I was making $12,000 per year in 1976, working in mental health at Ravenswood Hospital on the north side of Chicago. This was a good salary for a young professional. I had completed a master’s degree in counseling psychology at Loyola University and was working as a clinical supervisor. In today’s dollars (2019), this would probably be $50-60,000. I spent most of my weekends at home during my first six months of true adulting, partially due to minimal spending money available and partially due to the fact that my best friends had gotten married and were now occupied with their new lives. At the time, it felt like this very minimal existence went on for a year or two, in fact, I met my future wife, Kath, at a friend’s party in December 1975, six months after I had begun true adulting. By then, I guess I had figured out how to budget for an occasional date. Women’s liberation also helped. Women wanted to be seen as equals in most aspects of life, and it was common for young couples to go out “Dutch treat”—with each paying half of the cost of tickets and food. I was not upset that Kath felt liberated!

I was pretty low emotionally many times during my transition to adulting. While living on Granville Av with friends, I was oftentimes alone. They had girlfriends and I didn’t. I was working the evening shift for much of the time, and this was a real killer when it came to establishing a social life. With little spending money, I had few alternatives to this fairly isolated life. I had a girlfriend for a while, but I was socially immature at this point in my life and she understandably chose to move on. Adulting was more than taking on financial responsibilities. It also meant acting more maturely. I would eventually get there. The one thing going for me at the time was a good job—a professional position in health care. While socially awkward and financially challenged, I could at least feel good about my educational and professional status.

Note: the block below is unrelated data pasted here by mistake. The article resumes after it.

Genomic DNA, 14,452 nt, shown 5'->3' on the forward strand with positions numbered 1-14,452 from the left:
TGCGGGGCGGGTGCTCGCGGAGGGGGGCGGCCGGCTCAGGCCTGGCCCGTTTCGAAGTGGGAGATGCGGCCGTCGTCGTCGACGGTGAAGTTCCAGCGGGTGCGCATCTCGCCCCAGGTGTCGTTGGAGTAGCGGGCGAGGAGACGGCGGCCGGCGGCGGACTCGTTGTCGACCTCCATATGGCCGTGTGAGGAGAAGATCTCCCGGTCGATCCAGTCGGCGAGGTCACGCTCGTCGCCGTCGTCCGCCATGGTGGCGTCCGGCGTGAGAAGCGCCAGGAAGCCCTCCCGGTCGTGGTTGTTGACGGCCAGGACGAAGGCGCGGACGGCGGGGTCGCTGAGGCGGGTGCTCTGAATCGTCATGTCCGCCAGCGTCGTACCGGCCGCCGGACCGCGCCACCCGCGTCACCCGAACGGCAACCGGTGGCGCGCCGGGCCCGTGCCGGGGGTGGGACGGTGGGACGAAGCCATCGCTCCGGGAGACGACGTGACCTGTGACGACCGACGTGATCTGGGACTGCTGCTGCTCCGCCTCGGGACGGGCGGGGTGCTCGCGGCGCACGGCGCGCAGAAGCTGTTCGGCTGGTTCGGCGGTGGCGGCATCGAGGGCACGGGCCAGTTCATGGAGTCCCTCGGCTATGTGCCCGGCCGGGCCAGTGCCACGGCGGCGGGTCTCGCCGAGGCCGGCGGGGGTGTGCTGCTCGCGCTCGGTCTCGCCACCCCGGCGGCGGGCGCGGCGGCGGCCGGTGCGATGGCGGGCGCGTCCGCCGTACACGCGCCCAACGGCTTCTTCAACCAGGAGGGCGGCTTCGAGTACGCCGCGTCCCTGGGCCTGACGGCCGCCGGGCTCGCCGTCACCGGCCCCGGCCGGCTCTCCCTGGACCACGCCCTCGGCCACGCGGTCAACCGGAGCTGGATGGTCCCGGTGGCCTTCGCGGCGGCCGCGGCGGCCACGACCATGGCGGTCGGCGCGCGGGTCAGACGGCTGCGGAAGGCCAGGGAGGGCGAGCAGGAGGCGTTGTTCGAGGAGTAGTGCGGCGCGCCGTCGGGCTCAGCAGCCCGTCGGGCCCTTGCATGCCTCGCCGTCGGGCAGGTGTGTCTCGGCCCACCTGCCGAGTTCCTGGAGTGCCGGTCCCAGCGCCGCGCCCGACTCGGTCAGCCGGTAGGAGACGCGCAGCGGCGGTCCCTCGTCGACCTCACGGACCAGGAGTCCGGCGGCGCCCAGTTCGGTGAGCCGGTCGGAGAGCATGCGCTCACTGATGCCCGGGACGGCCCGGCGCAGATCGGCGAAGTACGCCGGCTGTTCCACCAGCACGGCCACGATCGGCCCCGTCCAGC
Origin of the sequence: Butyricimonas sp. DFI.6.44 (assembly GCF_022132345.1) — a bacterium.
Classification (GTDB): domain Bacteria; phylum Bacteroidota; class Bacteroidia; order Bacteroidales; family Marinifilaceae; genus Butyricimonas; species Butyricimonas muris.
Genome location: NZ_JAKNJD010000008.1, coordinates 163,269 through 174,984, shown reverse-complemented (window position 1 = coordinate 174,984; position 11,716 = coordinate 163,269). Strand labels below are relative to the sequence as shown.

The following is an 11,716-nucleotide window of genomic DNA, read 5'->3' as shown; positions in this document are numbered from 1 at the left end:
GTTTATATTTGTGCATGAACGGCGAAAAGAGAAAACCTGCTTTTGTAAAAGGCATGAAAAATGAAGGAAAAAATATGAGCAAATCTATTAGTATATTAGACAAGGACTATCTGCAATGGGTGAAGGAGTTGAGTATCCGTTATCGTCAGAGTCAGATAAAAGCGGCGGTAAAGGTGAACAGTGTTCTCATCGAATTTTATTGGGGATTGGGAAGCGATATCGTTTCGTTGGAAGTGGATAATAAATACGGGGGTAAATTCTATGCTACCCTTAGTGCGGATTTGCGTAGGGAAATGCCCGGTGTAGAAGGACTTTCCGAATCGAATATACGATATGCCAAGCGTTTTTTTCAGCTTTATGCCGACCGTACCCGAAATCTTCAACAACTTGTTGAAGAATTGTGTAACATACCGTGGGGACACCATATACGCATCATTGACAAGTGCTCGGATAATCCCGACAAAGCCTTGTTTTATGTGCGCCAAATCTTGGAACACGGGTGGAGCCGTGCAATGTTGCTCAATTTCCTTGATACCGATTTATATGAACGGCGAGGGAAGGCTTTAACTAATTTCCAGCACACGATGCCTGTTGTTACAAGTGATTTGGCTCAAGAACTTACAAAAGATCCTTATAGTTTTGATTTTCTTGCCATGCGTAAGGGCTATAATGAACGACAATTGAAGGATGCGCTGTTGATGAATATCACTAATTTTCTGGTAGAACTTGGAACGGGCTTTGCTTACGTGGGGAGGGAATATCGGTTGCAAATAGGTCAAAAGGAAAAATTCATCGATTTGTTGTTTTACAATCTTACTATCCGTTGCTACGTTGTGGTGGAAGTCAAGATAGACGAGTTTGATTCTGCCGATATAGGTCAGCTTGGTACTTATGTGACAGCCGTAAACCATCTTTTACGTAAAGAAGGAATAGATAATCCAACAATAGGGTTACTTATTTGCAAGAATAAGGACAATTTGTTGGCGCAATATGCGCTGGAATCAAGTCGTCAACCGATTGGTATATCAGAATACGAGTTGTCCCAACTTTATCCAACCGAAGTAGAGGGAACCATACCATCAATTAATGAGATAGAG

Life can feel like an eternity when things are tough. I left the safe ‘cocoon’ of the seminary in January 1974. Once I met Kath and began dating her regularly, starting in December 1975, my life picked up. That nearly two-year period was a difficult adjustment into ‘adulting.’ By the end of 1975, my financial situation hadn’t changed all that much, but my mood had improved. A couple of years later, when purging old bills, I took some time to see where my meager funds had gone in my young adulting transition. The one item that had really taxed my budget had been auto repairs. I had bought my brother Greg’s car, which had been faithful to him for several years. I, on the other hand, had a more difficult time, having to replace the starter and flywheel on more than one occasion. I would have been financially better off without the car, but having a car gave me independence and a sense of adulthood.